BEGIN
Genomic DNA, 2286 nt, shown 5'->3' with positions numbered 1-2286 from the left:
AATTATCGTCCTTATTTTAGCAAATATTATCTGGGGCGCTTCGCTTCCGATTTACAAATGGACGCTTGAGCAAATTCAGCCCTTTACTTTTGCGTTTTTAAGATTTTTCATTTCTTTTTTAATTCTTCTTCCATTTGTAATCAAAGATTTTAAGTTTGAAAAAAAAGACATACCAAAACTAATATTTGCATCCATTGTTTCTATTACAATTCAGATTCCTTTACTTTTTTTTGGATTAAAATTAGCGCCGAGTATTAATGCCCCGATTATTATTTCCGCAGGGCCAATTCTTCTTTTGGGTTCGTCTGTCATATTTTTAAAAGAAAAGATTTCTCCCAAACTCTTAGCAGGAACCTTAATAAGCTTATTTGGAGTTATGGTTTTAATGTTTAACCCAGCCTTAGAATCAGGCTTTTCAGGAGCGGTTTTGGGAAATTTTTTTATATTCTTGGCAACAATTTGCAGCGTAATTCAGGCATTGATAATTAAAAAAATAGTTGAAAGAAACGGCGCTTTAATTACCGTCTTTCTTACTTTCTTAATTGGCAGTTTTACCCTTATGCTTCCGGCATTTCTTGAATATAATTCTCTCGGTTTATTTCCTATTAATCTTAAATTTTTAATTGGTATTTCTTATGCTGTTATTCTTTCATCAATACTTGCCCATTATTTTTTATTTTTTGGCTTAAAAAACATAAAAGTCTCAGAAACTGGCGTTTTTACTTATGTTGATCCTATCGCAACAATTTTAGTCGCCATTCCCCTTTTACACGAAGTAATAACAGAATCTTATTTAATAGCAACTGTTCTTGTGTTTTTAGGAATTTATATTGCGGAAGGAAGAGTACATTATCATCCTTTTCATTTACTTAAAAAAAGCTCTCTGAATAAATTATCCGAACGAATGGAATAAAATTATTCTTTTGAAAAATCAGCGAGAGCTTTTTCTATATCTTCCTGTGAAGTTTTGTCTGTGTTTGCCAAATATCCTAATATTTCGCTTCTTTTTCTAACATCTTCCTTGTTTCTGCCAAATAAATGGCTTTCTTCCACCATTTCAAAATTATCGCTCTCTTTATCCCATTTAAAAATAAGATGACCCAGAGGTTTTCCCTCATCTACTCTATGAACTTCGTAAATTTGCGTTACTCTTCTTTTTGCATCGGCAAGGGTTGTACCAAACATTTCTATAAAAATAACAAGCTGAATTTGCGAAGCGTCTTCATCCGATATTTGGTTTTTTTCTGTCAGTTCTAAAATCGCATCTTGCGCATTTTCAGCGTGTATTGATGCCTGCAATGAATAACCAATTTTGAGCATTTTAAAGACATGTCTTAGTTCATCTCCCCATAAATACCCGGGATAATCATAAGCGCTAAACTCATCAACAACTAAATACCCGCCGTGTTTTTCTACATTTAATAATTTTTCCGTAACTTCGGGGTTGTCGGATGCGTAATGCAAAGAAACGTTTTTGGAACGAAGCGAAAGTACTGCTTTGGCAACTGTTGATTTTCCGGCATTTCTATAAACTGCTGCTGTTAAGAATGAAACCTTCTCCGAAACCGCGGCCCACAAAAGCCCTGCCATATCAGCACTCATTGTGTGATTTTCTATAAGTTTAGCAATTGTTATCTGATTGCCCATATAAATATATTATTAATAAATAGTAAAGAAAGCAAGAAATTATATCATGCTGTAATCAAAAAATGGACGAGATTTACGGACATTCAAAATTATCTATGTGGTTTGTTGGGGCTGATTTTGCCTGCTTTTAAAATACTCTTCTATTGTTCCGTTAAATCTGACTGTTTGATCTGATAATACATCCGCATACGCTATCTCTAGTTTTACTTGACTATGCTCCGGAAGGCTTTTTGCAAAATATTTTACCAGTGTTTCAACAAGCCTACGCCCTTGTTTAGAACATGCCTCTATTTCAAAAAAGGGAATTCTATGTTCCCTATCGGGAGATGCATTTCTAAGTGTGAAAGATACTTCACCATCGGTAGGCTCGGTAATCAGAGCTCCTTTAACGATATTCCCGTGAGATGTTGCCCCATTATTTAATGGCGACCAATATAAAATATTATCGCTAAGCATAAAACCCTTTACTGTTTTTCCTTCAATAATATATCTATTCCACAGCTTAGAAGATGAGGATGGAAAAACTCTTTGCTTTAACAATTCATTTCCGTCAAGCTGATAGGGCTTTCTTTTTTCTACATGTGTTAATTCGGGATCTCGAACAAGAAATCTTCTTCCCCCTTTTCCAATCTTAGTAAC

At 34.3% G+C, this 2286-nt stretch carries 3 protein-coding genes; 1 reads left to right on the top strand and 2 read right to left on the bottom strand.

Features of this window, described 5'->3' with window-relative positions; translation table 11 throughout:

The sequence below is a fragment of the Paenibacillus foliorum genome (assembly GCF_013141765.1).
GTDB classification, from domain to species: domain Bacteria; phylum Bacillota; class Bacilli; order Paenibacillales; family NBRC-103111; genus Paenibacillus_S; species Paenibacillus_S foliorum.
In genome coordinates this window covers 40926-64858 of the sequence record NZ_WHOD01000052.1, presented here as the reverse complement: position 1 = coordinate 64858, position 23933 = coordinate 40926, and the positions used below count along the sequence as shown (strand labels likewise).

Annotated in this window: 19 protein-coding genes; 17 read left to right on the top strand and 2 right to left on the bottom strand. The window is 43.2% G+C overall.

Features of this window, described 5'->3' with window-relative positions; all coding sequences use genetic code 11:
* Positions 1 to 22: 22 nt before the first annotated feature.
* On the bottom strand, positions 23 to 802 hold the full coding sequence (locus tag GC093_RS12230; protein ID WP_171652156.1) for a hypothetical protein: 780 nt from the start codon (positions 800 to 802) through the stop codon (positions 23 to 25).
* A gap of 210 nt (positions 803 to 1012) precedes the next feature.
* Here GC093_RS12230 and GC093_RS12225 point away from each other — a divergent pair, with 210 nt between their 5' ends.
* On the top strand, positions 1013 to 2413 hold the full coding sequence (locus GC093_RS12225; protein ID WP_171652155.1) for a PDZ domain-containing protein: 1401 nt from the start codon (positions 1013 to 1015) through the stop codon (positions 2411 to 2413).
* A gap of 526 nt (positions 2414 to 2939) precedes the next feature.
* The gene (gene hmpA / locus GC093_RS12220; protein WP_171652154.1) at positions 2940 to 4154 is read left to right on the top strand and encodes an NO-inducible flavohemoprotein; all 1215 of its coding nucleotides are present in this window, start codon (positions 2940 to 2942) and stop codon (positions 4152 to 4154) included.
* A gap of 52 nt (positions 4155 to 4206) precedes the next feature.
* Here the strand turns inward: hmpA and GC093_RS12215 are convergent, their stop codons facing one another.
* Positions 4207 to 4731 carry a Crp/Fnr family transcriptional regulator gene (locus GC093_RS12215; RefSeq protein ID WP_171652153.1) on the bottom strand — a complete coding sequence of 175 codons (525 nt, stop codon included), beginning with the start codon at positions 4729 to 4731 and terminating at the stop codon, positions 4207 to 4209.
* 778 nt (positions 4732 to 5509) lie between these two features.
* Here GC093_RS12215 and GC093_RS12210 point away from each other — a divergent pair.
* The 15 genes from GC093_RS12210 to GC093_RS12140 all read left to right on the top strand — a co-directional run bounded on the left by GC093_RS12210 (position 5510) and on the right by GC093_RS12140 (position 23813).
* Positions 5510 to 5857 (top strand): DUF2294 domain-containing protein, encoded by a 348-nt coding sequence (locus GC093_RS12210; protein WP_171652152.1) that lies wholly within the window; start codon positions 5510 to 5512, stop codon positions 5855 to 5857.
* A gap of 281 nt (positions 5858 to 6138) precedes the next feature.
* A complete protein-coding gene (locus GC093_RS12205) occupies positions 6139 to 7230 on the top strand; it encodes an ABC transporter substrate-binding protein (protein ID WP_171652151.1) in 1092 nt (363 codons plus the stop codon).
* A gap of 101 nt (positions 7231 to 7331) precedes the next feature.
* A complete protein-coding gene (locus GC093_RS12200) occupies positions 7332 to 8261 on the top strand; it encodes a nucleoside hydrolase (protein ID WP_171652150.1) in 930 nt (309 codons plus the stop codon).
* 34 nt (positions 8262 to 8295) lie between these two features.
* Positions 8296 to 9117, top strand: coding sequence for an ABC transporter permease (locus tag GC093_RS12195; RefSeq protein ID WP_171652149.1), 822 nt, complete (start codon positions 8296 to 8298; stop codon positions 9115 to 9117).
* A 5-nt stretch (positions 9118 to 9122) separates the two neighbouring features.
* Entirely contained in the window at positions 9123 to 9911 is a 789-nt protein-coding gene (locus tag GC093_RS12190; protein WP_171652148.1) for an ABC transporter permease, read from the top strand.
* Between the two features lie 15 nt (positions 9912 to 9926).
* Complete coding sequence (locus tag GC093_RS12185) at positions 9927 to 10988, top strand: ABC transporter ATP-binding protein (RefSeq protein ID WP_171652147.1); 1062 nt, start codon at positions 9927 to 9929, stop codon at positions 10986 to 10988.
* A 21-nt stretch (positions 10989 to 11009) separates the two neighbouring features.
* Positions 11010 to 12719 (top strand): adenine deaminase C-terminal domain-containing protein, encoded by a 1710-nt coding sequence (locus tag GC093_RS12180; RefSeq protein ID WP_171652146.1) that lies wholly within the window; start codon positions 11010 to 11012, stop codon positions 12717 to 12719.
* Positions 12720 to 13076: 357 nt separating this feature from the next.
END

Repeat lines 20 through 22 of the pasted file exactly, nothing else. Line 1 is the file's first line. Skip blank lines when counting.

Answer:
* 778 nt (positions 4732 to 5509) lie between these two features.
* Here GC093_RS12215 and GC093_RS12210 point away from each other — a divergent pair.
* The 15 genes from GC093_RS12210 to GC093_RS12140 all read left to right on the top strand — a co-directional run bounded on the left by GC093_RS12210 (position 5510) and on the right by GC093_RS12140 (position 23813).